The Effect of Therapeutic Fecal Transplant on the Gut Microbiome in Children With Ulcerative Colitis
This trial is active, not recruiting.
|Treatment||fecal microbial transplant|
|Sponsor||Children's Hospital Los Angeles|
|Start date||July 2016|
|End date||July 2021|
|Trial size||101 participants|
|Trial identifier||NCT02291523, 16-00050|
Ninety Six patients with mild to moderate ulcerative colitis will be randomized to double blind, placebo controlled study. The safety and efficacy of the intervention will be closely monitored.
|Endpoint classification||safety/efficacy study|
|Intervention model||parallel assignment|
|Masking||double blind (subject, caregiver, investigator, outcomes assessor)|
The primary endpoint is disease remission based on PUCAI scores (<10).
time frame: 12 Months
Secondary endpoints will include change in mucosal inflammation reflected on laboratory studies.
time frame: 12 Months
Male or female participants from 7 years up to 21 years old.
1. Age: 7-21 who have been diagnosed with ulcerative colitis 2. Mild to moderate disease based on PUCAI with a score of 10-64 3. Need for colonoscopy as deemed appropriate by their treating pediatric gastroenterologist 184.108.40.206.2 Exclusion Criteria 1. Children who are known to be resistant to steroid therapy, immunomodulators and biologics, or on a steroid dose greater than 0.5 mg/kg/day (maximum 20 mg) 2. Children with recent dose change of biologics (within 4 weeks), 5-ASA, steroids or immunomodulators (within 4 weeks) 3. Allergy to Pentasa or other 5-ASA products 4. Any evidence of infectious colitis 5. Concurrent infections that require anti-microbial therapy (such as abdominal abscess, pneumonia, etc…) 6. Unable to give informed consent/assent 7. Have received probiotic preparations ≤ 4 weeks prior to randomization 8. Pregnancy in patient subjects of childbearing potential
|Official title||The Effect of Therapeutic Fecal Transplant on the Gut Microbiome in Children With Ulcerative Colitis|
|Principal investigator||Sonia Michail, MD|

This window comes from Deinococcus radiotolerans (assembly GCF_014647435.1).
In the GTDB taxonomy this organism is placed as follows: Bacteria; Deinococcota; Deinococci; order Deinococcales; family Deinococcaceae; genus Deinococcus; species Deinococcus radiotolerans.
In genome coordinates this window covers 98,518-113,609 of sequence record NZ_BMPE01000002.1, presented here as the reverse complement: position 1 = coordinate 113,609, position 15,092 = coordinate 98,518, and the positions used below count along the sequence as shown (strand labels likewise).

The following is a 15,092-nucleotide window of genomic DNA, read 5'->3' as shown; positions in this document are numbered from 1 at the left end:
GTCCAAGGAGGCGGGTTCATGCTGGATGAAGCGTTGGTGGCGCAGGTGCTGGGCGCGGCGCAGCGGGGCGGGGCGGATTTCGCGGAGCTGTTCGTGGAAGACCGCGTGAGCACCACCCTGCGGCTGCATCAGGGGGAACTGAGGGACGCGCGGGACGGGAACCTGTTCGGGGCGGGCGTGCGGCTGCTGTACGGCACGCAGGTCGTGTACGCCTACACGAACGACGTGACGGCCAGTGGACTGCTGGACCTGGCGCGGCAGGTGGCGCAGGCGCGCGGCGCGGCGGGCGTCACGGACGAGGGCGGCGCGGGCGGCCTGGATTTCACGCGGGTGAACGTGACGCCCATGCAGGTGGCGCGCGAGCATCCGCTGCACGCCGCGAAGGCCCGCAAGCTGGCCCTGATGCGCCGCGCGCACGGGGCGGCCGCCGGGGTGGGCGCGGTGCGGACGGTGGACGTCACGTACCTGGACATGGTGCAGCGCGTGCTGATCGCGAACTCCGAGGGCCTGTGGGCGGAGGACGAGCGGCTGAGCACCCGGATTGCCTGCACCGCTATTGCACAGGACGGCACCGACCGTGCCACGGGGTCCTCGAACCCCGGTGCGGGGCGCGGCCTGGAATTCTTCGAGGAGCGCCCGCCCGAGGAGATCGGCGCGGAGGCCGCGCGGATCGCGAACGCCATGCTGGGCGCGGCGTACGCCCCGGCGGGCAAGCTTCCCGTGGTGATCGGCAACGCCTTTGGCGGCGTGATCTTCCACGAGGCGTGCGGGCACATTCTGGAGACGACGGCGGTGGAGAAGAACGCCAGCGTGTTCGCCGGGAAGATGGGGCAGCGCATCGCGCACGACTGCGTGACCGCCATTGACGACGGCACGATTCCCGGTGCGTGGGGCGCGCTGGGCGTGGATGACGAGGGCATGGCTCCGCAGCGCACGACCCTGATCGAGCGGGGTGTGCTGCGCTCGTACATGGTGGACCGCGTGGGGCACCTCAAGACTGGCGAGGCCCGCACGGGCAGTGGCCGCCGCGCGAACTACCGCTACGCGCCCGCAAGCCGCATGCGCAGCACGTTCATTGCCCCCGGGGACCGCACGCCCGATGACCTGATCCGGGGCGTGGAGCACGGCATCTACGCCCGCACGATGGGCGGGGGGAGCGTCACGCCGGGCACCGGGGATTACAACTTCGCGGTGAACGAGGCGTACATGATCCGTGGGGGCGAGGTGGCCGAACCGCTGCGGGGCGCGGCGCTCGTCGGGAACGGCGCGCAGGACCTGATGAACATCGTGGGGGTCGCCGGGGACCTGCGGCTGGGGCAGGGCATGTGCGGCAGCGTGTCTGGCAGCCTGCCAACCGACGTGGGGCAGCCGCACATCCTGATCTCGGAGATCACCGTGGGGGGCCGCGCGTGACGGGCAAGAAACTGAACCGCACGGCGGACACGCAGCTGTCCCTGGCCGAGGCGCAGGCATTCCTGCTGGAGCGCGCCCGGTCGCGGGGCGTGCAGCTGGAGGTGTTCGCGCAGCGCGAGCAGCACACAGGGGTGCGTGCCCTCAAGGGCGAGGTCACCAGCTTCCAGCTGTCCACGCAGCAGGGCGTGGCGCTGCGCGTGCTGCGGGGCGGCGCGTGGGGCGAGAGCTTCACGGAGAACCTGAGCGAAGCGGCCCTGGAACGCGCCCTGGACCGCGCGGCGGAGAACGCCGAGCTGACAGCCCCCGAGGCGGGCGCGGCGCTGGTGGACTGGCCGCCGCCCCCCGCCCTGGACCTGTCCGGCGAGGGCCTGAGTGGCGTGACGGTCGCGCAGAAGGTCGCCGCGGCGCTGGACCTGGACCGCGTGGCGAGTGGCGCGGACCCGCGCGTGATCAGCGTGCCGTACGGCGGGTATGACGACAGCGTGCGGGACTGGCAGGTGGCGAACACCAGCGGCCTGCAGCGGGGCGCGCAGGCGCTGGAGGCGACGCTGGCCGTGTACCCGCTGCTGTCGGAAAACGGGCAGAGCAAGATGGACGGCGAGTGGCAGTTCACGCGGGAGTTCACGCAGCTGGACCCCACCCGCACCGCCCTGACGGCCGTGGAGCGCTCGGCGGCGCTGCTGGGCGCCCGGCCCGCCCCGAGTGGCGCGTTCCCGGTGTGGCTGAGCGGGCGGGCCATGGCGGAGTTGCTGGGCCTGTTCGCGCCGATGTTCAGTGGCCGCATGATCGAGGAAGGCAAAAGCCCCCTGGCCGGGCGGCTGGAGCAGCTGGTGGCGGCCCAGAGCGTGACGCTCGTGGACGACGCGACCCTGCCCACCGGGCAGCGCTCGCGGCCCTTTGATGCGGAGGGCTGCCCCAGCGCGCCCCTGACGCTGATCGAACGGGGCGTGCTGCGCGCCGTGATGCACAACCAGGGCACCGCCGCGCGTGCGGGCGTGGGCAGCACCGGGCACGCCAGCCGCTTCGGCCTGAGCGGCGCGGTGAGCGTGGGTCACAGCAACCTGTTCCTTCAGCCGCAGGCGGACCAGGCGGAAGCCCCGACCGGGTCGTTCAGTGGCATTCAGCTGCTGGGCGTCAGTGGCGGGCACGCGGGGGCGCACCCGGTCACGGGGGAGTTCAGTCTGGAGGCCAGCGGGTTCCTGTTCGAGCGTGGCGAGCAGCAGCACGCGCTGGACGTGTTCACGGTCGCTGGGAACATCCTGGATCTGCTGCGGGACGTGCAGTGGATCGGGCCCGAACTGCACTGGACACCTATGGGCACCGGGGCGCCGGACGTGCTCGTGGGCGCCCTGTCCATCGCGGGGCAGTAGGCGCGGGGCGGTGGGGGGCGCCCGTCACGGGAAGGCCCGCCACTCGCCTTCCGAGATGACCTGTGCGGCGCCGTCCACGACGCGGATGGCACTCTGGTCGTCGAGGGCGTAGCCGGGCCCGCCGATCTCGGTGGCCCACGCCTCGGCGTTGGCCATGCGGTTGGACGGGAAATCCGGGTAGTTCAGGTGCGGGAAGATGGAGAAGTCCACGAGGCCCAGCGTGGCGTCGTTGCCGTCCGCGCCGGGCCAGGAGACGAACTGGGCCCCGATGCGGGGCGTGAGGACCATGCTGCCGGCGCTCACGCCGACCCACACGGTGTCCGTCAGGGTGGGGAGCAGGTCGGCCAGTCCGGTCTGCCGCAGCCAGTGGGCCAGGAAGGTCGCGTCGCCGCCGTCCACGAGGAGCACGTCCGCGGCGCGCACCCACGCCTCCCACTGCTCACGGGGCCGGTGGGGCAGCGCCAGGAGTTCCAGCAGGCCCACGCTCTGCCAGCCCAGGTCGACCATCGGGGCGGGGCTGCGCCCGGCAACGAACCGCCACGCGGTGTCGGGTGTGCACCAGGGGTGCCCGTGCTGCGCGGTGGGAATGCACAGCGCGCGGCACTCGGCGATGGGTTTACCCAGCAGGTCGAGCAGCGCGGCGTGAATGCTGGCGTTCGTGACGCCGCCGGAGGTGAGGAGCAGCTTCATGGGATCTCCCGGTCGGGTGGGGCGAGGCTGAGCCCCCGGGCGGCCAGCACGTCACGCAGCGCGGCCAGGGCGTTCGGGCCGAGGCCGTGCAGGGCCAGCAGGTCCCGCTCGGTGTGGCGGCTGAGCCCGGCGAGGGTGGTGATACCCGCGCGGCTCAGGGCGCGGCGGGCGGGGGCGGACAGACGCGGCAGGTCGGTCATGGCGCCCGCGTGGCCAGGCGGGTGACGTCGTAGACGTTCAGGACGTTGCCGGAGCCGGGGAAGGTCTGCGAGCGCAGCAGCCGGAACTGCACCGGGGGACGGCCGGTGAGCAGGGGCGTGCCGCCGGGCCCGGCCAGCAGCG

|Description||The enteric microbiota is now accepted as an important etiologic factor in the pathogenesis of human Inflammatory Bowel Disease (IBD) and immune-mediated chronic experimental intestinal inflammation, with ample data to implicate the microbiome as a main factor in the occurrence of IBD. This can be inferred from animals in germ-free environment which can protect from experimental colitis. In addition, increased gut permeability due to dysbiosis, is frequently seen in patients with IBD even in remission and, similarly, first degree relatives of IBD. Therefore, it is not surprising that therapeutic interventions aiming at modifying the gut microbiome would be of therapeutic benefit. Ulcerative colitis is a condition that is characterized by chronic inflammation of the colon. It is an important pediatric disease as 25% of all cases begin in childhood and its incidence is continuously on the rise. It is believed to be related to a genetically and environmentally-generated altered immune response to the enteric microbiome. Previous work in the PI's laboratory suggests that children harbor a unique gut microbial profile, which can predict therapeutic response. Therefore, modifying the gut microbiome may result in therapeutic benefit. However, attempts to modify the gut microbiome were largely unsuccessful until the advent of fecal transplant, which is a new approach in treating colitis. Fecal microbiota transplant (FMT) has been introduced several decades ago in an attempt to restore the gut microbial balance and it appears to be a more efficient method to effectively change and sustain the gut microbial composition. To date there have been a number of successful reports to suggest control of disease activity and in some cases cure of the disease. This study aims to further determine the safety and efficacy of FMT in treating children with ulcerative colitis|
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